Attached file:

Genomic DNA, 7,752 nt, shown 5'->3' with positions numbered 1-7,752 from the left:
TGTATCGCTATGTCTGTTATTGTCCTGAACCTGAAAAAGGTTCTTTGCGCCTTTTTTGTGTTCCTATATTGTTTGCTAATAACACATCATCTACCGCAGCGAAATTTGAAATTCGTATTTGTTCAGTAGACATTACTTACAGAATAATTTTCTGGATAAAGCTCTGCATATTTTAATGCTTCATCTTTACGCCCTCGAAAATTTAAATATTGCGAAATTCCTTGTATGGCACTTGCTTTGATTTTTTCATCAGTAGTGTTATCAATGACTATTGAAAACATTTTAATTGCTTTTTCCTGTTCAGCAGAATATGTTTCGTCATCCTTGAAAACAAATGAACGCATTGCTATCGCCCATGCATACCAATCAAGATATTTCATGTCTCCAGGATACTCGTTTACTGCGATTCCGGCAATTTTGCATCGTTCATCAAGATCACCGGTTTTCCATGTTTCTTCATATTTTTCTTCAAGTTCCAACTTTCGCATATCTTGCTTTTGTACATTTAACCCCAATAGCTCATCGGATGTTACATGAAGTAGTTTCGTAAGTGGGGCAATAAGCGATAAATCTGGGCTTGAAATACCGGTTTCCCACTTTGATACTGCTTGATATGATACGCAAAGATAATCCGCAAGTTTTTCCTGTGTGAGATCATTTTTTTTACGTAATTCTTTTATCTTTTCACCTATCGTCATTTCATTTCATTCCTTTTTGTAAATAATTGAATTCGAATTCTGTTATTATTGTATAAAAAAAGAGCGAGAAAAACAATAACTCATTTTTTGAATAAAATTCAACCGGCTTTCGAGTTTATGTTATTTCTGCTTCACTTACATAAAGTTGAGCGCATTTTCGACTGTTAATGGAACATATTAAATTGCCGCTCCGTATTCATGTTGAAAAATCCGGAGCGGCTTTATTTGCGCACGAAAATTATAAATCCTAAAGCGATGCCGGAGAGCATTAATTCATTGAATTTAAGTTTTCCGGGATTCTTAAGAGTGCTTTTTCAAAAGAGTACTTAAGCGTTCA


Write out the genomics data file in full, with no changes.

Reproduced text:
Genomic DNA, 7,752 nt, shown 5'->3' with positions numbered 1-7,752 from the left:
TGTATCGCTATGTCTGTTATTGTCCTGAACCTGAAAAAGGTTCTTTGCGCCTTTTTTGTGTTCCTATATTGTTTGCTAATAACACATCATCTACCGCAGCGAAATTTGAAATTCGTATTTGTTCAGTAGACATTACTTACAGAATAATTTTCTGGATAAAGCTCTGCATATTTTAATGCTTCATCTTTACGCCCTCGAAAATTTAAATATTGCGAAATTCCTTGTATGGCACTTGCTTTGATTTTTTCATCAGTAGTGTTATCAATGACTATTGAAAACATTTTAATTGCTTTTTCCTGTTCAGCAGAATATGTTTCGTCATCCTTGAAAACAAATGAACGCATTGCTATCGCCCATGCATACCAATCAAGATATTTCATGTCTCCAGGATACTCGTTTACTGCGATTCCGGCAATTTTGCATCGTTCATCAAGATCACCGGTTTTCCATGTTTCTTCATATTTTTCTTCAAGTTCCAACTTTCGCATATCTTGCTTTTGTACATTTAACCCCAATAGCTCATCGGATGTTACATGAAGTAGTTTCGTAAGTGGGGCAATAAGCGATAAATCTGGGCTTGAAATACCGGTTTCCCACTTTGATACTGCTTGATATGATACGCAAAGATAATCCGCAAGTTTTTCCTGTGTGAGATCATTTTTTTTACGTAATTCTTTTATCTTTTCACCTATCGTCATTTCATTTCATTCCTTTTTGTAAATAATTGAATTCGAATTCTGTTATTATTGTATAAAAAAAGAGCGAGAAAAACAATAACTCATTTTTTGAATAAAATTCAACCGGCTTTCGAGTTTATGTTATTTCTGCTTCACTTACATAAAGTTGAGCGCATTTTCGACTGTTAATGGAACATATTAAATTGCCGCTCCGTATTCATGTTGAAAAATCCGGAGCGGCTTTATTTGCGCACGAAAATTATAAATCCTAAAGCGATGCCGGAGAGCATTAATTCATTGAATTTAAGTTTTCCGGGATTCTTAAGAGTGCTTTTTCAAAAGAGTACTTAAGCGTTCA